• Add 6.0 to 8.0 ml of complete growth medium and aspirate cells by gently pipetting.
  • Add appropriate aliquots of the cell suspension to new culture vessels.
  • Incubate cultures at 37°C.
  • A subcultivation ratio of 1:6 to 1:10 is recommended
  • Medium renewal, 2-3 times weekly
  • Preservation; freeze medium; complete growth medium supplemented with 5% (v/v) DMSO
  • Storage temperature: liquid nitrogen vapor phase
  • recommended serum:ATCC 30-2020


Muscle cell line: CCL-198 [17] from ATCC [18]

Species: Mus musculus (mouse)

Morphology: fibroblast

Growth Properties: adherent

Source: Tissue- skeletal muscle, Cell type- fibroblast

Growth condition:

  • To make the complete growth medium, add the following components to the base medium: fetal bovine serum to a final concentration of 10%.
  • A subcultivation ratio of 1:2 to 1:5 is recommended
  • Medium renewal - twice per week
  • Remove medium, add fresh 0.1% trypsin for about 10 minutes, and centrifuge to remove trypsin. Resuspend cell pellet in fresh medium and dispense into new flasks. Subculture every 7 days.

Peer assessment comments

Group 1 Peer Review

  • The good thing about this project is the table of the neurotransmitters.
  • The picture is a good opening but the intro doesn’t introduce the topics that are covered.
  • History is not referenced so it make difficult to verify or know more about the historic research itself.
  • There is no information about the proteins involved/cell that make this structure
  • The diseases were explained as a pathology format which loses a bit connection. Should be more focused on what happened in this junction, what genes are involved in the abnormalities of this junction.
  • More research needed to complete the function part and what is important about this junction.
  • Some grammatical errors are here and there.
  • Drawings look good.
  • Glossary need some work
  • References need to be added.
  • Overall, the text needs to be simplified and balanced with the pictures. This will help the reader for a better understanding of this junction.

Group 2- Gap Junctions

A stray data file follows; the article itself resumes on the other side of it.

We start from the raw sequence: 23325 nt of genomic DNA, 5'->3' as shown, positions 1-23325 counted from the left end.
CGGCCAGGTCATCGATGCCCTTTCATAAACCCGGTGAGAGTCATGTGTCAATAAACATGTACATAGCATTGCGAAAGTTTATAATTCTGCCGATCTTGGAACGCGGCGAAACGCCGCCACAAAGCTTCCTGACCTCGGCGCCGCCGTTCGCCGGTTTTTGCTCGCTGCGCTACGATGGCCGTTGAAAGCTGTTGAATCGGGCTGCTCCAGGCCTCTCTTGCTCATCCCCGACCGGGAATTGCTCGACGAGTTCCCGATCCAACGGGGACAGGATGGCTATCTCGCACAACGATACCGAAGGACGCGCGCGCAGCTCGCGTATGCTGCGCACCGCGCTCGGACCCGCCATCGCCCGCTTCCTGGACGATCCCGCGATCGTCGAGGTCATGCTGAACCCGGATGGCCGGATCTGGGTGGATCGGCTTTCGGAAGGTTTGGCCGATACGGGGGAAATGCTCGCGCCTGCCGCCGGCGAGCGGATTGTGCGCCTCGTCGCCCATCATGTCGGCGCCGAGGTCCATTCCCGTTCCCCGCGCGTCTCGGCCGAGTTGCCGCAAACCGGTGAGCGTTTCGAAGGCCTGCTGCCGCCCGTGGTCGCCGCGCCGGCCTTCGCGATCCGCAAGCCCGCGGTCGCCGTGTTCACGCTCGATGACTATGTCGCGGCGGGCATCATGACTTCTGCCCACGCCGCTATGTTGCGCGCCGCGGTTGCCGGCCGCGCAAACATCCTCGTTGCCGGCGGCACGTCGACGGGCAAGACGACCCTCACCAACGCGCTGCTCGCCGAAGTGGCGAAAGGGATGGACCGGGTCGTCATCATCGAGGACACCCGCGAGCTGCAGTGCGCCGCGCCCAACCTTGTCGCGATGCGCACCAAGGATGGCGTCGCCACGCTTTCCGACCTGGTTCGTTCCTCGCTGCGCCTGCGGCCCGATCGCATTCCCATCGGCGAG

• Good introduction.
  • The text is balanced well enough with the photos.
  • The only thing now is to get rid of empty spaces.
  • History is good and referenced properly.
  • Electron micrograph filtered image belongs to history or is something else??
  • Bold text draws the attention and the reader knows what is going next.
  • The table with other junction is good.
  • Structure needs more to be done.
  • Function is good.
  • Diseases part is good and well-linked with the abnormalities of the junction.
  • Glossary is short.
  • Good headings and sub-headings.
  • Overall,good work.

Group 3: Tight Junction

  • Introduction is more like a literature text material.
  • Good history.
  • Structure is good and understandable.
  • Function has a lot of text and makes the reader tired before reading it. OR if you add more photos it will smooth the look of this part.
  • Several diseases are mention and not enough pictures (Pictures are the main speakers).
  • A long table with the diseases, some are left out of it correlated with 2 pictures, not a good idea.
  • Glossary = very short.
  • References need to be uniform
  • The text and the pictures are not balanced properly.

Group 4

  • Obviously, introduction=not done.
  • At least a picture is needed to draw attention of the reader.
  • History good.
  • Structure needs to be fixed (add pictures, ordering the text, right subheadings).
  • Function is good.
  • “Knock out” is a good idea.
  • Regulation section maybe a table is needed.
  • Diseases are presented good (just fix the design).
  • Current research not finished.
  • References need to be fixed.
  • Overall, not enough text in many parts of this group project, not enough pictures, not tables etc, therefore this research is not completed yet.

Group 5

  • Introduction is a short literature text format so need to be changed
  • A picture for this particular junction needs to be added.
  • History is short, not finished.
  • Structure stands good with the drawn diagram.
  • Function is short and is not balanced visually (@ least one picture must be added).
  • A good presented table which describe other types of cell junctions.
  • Current researches good, however there is nothing on future studies.
  • Glossary not finished.

Lab 10 Questions

Lab 11 Questions

Lab 12 Questions